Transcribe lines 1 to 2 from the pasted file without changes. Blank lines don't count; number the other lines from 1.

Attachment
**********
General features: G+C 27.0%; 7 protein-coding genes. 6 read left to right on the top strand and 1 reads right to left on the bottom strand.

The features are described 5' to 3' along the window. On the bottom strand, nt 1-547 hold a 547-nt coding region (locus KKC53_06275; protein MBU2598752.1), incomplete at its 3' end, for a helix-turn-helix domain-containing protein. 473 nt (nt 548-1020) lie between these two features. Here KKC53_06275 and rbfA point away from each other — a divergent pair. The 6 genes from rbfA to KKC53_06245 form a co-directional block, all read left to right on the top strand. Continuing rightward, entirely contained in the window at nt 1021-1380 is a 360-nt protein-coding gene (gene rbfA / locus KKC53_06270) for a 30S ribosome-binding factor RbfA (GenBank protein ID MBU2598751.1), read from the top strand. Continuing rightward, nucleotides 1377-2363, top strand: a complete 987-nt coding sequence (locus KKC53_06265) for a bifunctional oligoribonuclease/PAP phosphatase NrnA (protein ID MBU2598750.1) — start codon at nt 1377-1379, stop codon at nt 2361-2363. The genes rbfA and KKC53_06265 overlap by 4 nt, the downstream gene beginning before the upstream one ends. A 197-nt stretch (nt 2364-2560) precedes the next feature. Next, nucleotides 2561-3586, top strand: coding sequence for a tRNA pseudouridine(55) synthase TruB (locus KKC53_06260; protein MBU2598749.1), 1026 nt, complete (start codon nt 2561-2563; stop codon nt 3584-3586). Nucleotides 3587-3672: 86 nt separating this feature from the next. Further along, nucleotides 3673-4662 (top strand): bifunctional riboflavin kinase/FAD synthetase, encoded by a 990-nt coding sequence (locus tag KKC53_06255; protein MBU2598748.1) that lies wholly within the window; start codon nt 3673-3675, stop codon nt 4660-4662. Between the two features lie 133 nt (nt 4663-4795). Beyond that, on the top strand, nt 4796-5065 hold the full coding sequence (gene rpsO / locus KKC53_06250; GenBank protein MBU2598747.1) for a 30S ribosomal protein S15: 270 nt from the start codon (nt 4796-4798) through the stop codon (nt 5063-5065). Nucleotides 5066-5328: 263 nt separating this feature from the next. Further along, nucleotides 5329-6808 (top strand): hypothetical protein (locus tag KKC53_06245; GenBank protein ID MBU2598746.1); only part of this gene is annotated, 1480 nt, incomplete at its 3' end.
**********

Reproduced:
General features: G+C 27.0%; 7 protein-coding genes. 6 read left to right on the top strand and 1 reads right to left on the bottom strand.

The features are described 5' to 3' along the window. On the bottom strand, nt 1-547 hold a 547-nt coding region (locus KKC53_06275; protein MBU2598752.1), incomplete at its 3' end, for a helix-turn-helix domain-containing protein. 473 nt (nt 548-1020) lie between these two features. Here KKC53_06275 and rbfA point away from each other — a divergent pair. The 6 genes from rbfA to KKC53_06245 form a co-directional block, all read left to right on the top strand. Continuing rightward, entirely contained in the window at nt 1021-1380 is a 360-nt protein-coding gene (gene rbfA / locus KKC53_06270) for a 30S ribosome-binding factor RbfA (GenBank protein ID MBU2598751.1), read from the top strand. Continuing rightward, nucleotides 1377-2363, top strand: a complete 987-nt coding sequence (locus KKC53_06265) for a bifunctional oligoribonuclease/PAP phosphatase NrnA (protein ID MBU2598750.1) — start codon at nt 1377-1379, stop codon at nt 2361-2363. The genes rbfA and KKC53_06265 overlap by 4 nt, the downstream gene beginning before the upstream one ends. A 197-nt stretch (nt 2364-2560) precedes the next feature. Next, nucleotides 2561-3586, top strand: coding sequence for a tRNA pseudouridine(55) synthase TruB (locus KKC53_06260; protein MBU2598749.1), 1026 nt, complete (start codon nt 2561-2563; stop codon nt 3584-3586). Nucleotides 3587-3672: 86 nt separating this feature from the next. Further along, nucleotides 3673-4662 (top strand): bifunctional riboflavin kinase/FAD synthetase, encoded by a 990-nt coding sequence (locus tag KKC53_06255; protein MBU2598748.1) that lies wholly within the window; start codon nt 3673-3675, stop codon nt 4660-4662. Between the two features lie 133 nt (nt 4663-4795). Beyond that, on the top strand, nt 4796-5065 hold the full coding sequence (gene rpsO / locus KKC53_06250; GenBank protein MBU2598747.1) for a 30S ribosomal protein S15: 270 nt from the start codon (nt 4796-4798) through the stop codon (nt 5063-5065). Nucleotides 5066-5328: 263 nt separating this feature from the next. Further along, nucleotides 5329-6808 (top strand): hypothetical protein (locus tag KKC53_06245; GenBank protein ID MBU2598746.1); only part of this gene is annotated, 1480 nt, incomplete at its 3' end.